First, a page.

IUDs or intrauterine devices are a safe and effective method of birth control and are especially popular among women who already have children. Younger women who have never given birth are hesitant to try IUDs because of popular myths against IUD safety and effectiveness. Here are a few myths and facts about IUDs that especially apply to younger women and women without children.
Myth: IUDs cause Pelvic Inflammatory Disease (PID), which is an infection of the female reproductive organs.
Fact: Recent research shows that there is no link between IUDs and PID in a woman who does not have a Sexually Transmitted Infection or STI like Chlamydia and gonorrhea. Women under the age of 26 or with multiple partners have a higher chance of having an undiagnosed STI. Most doctors require an STI test before placing the IUD. There is a higher chance of contracting PID with an existing infection so you should refrain from getting an IUD until the infection has completely cleared.
Myth: IUDs cause infertility.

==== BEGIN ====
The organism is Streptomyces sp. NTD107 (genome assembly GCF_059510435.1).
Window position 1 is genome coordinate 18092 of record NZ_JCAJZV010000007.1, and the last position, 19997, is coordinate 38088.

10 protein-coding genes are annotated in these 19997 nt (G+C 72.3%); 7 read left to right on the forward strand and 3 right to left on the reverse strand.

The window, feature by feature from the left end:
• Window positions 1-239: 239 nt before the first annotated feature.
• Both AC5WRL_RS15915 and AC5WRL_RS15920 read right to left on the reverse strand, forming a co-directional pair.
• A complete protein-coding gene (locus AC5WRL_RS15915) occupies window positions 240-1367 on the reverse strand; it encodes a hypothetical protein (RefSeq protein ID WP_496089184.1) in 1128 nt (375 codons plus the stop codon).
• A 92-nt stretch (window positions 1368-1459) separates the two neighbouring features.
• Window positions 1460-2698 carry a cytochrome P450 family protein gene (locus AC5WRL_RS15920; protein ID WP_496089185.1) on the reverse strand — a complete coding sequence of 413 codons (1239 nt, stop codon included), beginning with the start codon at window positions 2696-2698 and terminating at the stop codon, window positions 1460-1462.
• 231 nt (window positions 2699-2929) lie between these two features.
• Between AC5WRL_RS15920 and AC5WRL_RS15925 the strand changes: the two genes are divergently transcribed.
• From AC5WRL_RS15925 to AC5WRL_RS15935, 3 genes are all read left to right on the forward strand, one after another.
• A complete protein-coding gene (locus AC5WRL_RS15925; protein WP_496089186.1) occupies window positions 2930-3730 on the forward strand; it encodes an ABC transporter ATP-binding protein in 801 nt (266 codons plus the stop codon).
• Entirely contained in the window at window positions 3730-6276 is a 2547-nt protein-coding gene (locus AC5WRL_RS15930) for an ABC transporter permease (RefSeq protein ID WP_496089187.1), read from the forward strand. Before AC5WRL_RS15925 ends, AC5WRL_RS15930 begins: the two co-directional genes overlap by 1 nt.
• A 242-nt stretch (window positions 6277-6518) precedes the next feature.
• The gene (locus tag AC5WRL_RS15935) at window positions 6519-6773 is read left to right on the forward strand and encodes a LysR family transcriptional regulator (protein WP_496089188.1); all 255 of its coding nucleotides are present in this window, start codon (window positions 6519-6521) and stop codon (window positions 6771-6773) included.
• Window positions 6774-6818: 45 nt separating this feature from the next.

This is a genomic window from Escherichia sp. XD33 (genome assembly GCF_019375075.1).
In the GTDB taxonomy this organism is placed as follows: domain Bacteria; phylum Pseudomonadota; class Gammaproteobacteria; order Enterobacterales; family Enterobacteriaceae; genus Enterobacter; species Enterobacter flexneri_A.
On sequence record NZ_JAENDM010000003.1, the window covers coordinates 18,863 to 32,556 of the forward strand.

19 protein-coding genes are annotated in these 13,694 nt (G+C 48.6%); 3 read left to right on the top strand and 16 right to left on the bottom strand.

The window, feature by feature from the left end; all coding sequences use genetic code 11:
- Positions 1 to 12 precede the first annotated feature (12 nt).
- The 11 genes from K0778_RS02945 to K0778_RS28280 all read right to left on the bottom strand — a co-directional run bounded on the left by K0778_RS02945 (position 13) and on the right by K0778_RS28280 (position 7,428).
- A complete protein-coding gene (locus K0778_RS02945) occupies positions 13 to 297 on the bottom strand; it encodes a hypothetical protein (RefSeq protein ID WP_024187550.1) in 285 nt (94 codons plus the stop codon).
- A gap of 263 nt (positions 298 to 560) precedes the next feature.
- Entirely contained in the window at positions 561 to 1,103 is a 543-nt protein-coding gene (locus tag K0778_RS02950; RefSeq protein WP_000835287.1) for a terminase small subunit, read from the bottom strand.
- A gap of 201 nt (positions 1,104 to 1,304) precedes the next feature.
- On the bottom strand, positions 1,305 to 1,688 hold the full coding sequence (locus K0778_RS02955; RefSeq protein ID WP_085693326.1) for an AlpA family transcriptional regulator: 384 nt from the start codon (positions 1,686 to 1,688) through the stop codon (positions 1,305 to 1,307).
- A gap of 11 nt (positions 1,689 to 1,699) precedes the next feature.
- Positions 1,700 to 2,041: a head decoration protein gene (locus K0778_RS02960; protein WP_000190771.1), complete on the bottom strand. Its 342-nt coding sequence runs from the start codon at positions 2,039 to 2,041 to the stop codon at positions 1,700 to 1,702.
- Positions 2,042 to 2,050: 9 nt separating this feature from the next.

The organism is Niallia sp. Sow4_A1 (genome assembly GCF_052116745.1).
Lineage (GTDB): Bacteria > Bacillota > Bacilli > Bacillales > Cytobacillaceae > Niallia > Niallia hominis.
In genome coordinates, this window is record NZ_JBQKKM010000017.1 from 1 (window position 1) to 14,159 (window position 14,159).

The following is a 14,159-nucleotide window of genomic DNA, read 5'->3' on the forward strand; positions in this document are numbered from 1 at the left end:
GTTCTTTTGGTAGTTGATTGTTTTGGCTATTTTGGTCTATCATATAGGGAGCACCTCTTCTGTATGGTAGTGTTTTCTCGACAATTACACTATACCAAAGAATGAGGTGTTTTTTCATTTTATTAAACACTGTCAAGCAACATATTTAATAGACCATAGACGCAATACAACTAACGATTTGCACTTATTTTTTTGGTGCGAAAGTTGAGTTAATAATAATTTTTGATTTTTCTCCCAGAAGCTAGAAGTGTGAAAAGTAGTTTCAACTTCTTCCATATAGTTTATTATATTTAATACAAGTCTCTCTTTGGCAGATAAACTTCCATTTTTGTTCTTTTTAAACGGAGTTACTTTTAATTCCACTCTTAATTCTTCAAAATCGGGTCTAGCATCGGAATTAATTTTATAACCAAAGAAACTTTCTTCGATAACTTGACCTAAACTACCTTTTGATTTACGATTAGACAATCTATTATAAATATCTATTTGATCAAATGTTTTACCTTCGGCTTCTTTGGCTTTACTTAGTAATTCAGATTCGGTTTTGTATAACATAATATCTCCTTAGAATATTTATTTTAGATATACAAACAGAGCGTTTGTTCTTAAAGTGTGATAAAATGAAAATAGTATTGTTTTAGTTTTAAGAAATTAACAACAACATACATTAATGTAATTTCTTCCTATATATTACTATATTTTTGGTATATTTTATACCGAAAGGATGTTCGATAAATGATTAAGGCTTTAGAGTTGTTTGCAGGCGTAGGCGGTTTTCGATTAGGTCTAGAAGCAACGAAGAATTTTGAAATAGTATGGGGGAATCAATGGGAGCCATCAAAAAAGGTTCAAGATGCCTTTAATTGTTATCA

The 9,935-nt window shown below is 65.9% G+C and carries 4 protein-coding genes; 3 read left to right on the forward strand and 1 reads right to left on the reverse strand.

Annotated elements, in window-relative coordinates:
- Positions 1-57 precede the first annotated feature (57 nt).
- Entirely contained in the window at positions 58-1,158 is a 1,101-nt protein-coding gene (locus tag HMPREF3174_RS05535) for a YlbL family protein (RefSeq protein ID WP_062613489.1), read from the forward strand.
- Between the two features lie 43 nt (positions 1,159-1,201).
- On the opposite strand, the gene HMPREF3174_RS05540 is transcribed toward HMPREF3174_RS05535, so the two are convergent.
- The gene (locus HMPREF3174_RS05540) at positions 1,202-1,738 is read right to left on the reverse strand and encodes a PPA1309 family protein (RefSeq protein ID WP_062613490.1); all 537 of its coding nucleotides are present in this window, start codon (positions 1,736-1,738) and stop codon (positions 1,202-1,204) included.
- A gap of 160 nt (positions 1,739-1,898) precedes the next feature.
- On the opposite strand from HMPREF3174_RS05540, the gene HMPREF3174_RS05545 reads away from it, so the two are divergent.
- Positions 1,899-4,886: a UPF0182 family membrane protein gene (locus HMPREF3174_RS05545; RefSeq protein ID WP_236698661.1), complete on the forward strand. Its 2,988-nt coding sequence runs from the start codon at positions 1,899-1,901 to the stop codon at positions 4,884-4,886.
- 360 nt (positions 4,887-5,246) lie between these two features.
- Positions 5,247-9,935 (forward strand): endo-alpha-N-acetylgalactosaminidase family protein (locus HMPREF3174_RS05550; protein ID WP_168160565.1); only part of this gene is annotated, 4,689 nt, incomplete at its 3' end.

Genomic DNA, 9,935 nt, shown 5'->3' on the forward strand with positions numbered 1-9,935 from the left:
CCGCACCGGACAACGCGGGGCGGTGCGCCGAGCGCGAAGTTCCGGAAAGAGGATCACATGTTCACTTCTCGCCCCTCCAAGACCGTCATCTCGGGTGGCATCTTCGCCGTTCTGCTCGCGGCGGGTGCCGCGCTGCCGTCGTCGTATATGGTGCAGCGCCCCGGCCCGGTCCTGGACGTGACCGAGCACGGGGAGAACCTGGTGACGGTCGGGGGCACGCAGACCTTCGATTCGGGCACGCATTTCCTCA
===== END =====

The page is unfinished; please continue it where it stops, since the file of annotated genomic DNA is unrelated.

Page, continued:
Fact: Fear of infertility stops many young women from considering an IUD instead of the birth control pill. In fact, the converse is true. You are likely to become pregnant sooner after removing an IUD than if you just stopped taking birth control pills. After getting off the pill, it takes an average of 2-3 months before ovulation resumes and hormones normalize. After an IUD is removed, a woman can get pregnant right away.
Myth: IUDs can slip out of the uterus, sabotaging birth control.
Fact: This myth is partly true. In 2-10% of women, the IUD does get expelled during the first year after insertion. IUD expulsion is common among women under the age of 20 and women who have never been pregnant. Their uterus tends to be smaller than women who have experienced child birth and expulsion may result from that. Expulsion also happens to women with heavy and painful menstrual cycles. If you fit any of these categories, ask the doctor to use an ultra sound machine while placing the IUD. The doctor will be able to better judge the size of your uterus and the IUD will be inserted in the correct position.
The safety and effectiveness of your birth control method are the last things you want to worry about. Make sure to talk to your doctor like one from Abortion Care about the suitability of IUDs for your particular situation before making any decisions.Share